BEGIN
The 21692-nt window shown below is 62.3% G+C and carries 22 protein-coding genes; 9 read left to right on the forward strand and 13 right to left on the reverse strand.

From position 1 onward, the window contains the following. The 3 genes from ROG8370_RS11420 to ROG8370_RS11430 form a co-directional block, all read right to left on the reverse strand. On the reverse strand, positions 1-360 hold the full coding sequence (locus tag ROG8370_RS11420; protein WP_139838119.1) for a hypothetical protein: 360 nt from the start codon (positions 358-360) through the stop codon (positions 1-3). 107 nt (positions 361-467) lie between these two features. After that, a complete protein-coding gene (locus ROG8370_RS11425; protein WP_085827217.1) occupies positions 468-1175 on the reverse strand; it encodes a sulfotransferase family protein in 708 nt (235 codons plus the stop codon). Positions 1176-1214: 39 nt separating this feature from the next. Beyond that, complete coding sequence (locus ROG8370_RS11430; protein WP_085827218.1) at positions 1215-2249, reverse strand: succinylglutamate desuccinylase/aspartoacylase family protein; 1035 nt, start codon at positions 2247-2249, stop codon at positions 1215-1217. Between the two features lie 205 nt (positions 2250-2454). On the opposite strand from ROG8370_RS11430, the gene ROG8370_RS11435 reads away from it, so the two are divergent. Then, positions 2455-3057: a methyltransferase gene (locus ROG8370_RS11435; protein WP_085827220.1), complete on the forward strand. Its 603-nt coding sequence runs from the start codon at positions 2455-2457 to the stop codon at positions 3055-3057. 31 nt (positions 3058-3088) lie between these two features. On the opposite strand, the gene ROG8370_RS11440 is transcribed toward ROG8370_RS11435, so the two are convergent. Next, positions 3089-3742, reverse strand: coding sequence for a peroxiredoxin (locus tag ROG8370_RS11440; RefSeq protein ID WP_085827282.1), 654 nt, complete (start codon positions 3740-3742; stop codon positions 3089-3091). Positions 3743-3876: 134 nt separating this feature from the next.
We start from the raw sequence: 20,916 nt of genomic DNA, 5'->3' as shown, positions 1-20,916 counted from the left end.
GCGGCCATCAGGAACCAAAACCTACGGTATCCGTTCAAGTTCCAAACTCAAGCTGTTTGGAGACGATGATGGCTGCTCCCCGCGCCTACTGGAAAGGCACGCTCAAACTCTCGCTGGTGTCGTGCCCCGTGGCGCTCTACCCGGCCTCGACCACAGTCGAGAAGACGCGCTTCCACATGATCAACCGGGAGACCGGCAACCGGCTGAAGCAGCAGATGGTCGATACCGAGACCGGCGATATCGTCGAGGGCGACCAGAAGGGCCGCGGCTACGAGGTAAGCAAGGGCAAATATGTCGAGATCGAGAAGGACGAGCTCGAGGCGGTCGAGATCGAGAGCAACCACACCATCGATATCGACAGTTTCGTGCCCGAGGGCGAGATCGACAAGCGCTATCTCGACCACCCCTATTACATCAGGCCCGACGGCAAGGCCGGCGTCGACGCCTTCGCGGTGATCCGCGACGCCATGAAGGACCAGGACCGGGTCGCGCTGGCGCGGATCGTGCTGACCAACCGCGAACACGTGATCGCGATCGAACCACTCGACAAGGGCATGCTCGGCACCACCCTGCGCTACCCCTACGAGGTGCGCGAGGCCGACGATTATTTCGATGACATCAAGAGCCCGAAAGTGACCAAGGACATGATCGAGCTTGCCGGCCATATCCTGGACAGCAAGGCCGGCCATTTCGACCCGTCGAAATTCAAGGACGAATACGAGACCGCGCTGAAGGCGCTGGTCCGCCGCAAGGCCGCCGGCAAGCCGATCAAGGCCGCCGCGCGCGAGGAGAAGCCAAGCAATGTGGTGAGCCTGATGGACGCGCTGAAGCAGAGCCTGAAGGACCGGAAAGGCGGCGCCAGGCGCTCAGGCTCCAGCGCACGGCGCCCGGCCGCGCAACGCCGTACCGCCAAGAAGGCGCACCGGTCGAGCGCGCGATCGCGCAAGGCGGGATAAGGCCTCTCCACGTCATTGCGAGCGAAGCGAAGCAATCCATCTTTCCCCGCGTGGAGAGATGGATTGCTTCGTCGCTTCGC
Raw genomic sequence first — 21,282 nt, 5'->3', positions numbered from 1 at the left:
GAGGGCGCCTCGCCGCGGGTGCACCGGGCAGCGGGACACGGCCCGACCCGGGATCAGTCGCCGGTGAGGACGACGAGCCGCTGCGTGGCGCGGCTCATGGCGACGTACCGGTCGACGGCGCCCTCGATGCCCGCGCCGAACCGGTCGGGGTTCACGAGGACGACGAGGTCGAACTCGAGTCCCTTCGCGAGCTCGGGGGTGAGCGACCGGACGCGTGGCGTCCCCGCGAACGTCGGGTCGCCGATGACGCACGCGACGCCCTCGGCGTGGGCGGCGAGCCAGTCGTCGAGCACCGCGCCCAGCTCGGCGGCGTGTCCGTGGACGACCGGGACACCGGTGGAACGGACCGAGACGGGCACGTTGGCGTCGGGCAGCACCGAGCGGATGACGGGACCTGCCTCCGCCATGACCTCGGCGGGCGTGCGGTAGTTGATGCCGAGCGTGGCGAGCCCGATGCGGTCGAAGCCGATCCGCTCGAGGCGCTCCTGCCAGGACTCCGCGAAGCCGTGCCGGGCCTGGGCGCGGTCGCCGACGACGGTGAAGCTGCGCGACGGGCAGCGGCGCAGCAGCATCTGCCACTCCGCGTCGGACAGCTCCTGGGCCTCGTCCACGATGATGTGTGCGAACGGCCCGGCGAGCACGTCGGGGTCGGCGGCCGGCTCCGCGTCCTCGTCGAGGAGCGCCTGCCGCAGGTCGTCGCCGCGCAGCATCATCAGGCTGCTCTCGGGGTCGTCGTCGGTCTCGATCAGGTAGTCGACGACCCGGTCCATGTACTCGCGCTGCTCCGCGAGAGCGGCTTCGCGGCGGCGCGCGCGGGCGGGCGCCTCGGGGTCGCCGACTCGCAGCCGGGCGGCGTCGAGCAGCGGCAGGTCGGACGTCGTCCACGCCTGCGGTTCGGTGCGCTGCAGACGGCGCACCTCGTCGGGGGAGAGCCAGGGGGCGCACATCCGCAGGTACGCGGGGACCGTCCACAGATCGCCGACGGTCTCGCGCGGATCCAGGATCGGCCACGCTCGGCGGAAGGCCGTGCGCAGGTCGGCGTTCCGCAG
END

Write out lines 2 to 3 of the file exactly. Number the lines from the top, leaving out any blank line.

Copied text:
From position 1 onward, the window contains the following. The 3 genes from ROG8370_RS11420 to ROG8370_RS11430 form a co-directional block, all read right to left on the reverse strand. On the reverse strand, positions 1-360 hold the full coding sequence (locus tag ROG8370_RS11420; protein WP_139838119.1) for a hypothetical protein: 360 nt from the start codon (positions 358-360) through the stop codon (positions 1-3). 107 nt (positions 361-467) lie between these two features. After that, a complete protein-coding gene (locus ROG8370_RS11425; protein WP_085827217.1) occupies positions 468-1175 on the reverse strand; it encodes a sulfotransferase family protein in 708 nt (235 codons plus the stop codon). Positions 1176-1214: 39 nt separating this feature from the next. Beyond that, complete coding sequence (locus ROG8370_RS11430; protein WP_085827218.1) at positions 1215-2249, reverse strand: succinylglutamate desuccinylase/aspartoacylase family protein; 1035 nt, start codon at positions 2247-2249, stop codon at positions 1215-1217. Between the two features lie 205 nt (positions 2250-2454). On the opposite strand from ROG8370_RS11430, the gene ROG8370_RS11435 reads away from it, so the two are divergent. Then, positions 2455-3057: a methyltransferase gene (locus ROG8370_RS11435; protein WP_085827220.1), complete on the forward strand. Its 603-nt coding sequence runs from the start codon at positions 2455-2457 to the stop codon at positions 3055-3057. 31 nt (positions 3058-3088) lie between these two features. On the opposite strand, the gene ROG8370_RS11440 is transcribed toward ROG8370_RS11435, so the two are convergent. Next, positions 3089-3742, reverse strand: coding sequence for a peroxiredoxin (locus tag ROG8370_RS11440; RefSeq protein ID WP_085827282.1), 654 nt, complete (start codon positions 3740-3742; stop codon positions 3089-3091). Positions 3743-3876: 134 nt separating this feature from the next.
We start from the raw sequence: 20,916 nt of genomic DNA, 5'->3' as shown, positions 1-20,916 counted from the left end.